Diabetes Mellitus and Hyperglycemia
Insulin is produced by beta cells in the islets of Langerhans in the pancreas. Insulin secretion is regulated by glucose influx into the beta cell, which is dependent on the serum glucose level. Insulin acts on target tissues including liver, fat, and muscle to stimulate glucose uptake and inhibit gluconeogenesis, glycogenolysis, lipolysis, and ketogenesis.
The prevalence of diabetes mellitus in the United States in youth less than 20 years of age is 0.182%.1 Type 1 diabetes accounts for 85% of these cases, while type 2 diabetes accounts for 12%, and maturity-onset diabetes of the young (MODY) accounts for 1% to 2%. The incidences of type 1 diabetes and type 2 diabetes in children are both increasing, although the United States has seen a particularly striking increase of type 2 diabetes in children and young adults in the past several years.
Hyperglycemia results from abnormal insulin production, abnormal insulin action, or both. In type 1 diabetes, autoimmune destruction of beta cells results in an absolute insulin deficiency. Approximately 90% of patients with type 1 diabetes have measurable serum antibodies against islet cells, glutamic acid decarboxylase (GAD), or insulin.2 However, although autoimmunity is an essential component of the pathogenesis of type 1 diabetes, it alone is not sufficient; environmental factors including diet, prenatal influences, infectious exposures, stress, and genetic factors contribute to development of this disease.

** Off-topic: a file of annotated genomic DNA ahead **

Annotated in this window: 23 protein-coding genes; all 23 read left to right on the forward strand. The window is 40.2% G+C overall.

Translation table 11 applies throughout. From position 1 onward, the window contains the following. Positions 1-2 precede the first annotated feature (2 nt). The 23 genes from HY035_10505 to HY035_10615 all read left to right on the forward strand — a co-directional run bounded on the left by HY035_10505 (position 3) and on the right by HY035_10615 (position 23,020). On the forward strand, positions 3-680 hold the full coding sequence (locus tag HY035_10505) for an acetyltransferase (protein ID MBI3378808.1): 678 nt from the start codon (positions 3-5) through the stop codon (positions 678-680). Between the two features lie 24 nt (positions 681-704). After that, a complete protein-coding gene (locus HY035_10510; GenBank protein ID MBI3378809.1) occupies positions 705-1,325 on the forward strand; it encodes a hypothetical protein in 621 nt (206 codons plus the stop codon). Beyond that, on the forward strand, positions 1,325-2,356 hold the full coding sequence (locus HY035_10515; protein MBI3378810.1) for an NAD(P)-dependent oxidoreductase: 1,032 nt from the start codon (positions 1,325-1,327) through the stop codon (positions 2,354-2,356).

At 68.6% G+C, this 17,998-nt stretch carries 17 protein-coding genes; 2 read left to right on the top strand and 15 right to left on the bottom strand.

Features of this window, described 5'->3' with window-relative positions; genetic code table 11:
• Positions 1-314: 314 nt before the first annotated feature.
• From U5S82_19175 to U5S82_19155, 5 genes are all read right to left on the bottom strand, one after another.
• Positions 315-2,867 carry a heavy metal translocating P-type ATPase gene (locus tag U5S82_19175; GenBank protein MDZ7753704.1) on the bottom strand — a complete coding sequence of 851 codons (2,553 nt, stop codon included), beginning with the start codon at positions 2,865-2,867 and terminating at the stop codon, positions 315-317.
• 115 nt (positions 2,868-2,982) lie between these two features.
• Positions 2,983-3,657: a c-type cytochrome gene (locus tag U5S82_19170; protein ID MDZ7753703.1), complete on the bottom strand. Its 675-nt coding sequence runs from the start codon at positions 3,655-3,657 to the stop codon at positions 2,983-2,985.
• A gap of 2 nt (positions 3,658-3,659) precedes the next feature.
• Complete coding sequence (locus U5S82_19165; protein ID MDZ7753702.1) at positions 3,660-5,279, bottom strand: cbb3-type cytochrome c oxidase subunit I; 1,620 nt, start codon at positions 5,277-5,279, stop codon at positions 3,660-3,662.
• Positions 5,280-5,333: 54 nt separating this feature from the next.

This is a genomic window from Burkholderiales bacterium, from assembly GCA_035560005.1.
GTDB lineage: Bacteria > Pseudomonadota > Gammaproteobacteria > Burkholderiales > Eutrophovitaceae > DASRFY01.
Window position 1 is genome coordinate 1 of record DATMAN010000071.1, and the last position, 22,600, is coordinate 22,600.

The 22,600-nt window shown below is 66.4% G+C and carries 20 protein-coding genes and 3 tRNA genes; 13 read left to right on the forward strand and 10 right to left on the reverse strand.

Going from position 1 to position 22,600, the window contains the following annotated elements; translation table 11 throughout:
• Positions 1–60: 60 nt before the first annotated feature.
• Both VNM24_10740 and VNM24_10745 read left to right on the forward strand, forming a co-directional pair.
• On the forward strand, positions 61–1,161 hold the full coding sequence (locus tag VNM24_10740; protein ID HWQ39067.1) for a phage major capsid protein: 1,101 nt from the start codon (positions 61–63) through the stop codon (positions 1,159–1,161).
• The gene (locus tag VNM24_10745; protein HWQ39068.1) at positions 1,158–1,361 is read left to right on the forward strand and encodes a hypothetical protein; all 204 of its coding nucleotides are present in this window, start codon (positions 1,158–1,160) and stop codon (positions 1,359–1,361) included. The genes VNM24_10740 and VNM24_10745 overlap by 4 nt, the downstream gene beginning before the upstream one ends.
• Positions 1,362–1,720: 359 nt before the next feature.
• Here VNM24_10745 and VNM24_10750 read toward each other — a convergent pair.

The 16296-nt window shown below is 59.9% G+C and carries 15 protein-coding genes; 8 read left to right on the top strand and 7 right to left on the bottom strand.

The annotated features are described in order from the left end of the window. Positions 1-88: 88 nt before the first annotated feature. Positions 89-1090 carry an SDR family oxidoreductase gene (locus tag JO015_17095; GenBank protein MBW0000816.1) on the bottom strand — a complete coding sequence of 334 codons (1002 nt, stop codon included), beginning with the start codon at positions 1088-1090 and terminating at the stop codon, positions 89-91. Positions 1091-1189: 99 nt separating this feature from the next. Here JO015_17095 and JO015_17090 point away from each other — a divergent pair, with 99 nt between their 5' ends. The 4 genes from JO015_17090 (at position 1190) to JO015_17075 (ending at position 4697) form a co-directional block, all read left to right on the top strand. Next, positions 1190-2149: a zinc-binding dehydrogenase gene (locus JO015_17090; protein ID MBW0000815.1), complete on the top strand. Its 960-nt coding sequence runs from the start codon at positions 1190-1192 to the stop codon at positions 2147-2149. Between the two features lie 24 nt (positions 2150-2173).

Type 2 diabetes is characterized by insulin resistance, often due to obesity, with resulting beta cell dysfunction and glucotoxicity that results in a relative insulin deficiency despite hyperinsulinemia. Although the etiology of type 2 diabetes is multifactorial, there is a stronger genetic component than for type 1 diabetes.2
Patients with hyperglycemia often have a history of polyuria, polydipsia, polyphagia, weight loss, and/or fatigue. Depending on the duration of illness and the underlying pathophysiology, the patient may or may not have ketosis or acidosis as a consequence of absolute or relative insulin deficiency. Although more common in type 1 diabetes, ketosis and acidosis can also occur in type 2 diabetes.
Children with newly diagnosed diabetes may present to the hospital in advanced stages of metabolic decompensation because the symptoms of hyperglycemia were not recognized. Treatment of diabetic ketoacidosis (DKA) in childhood requires strict attention to fluid balance and neurologic status because of the increased risk of cerebral edema in the pediatric population. Early detection of diabetes can reduce these risks.
The cause of hyperglycemia is not always apparent at initial presentation. The differential diagnosis includes type 1 diabetes, type 2 diabetes, MODY, “stress hyperglycemia” from illness or trauma, pancreatitis, other pancreatic dysfunction (e.g. cystic fibrosis), and drug effect (glucocorticoids, antipsychotics, etc.). Less commonly, hyperglycemia may be seen in the setting of other endocrine disorders ...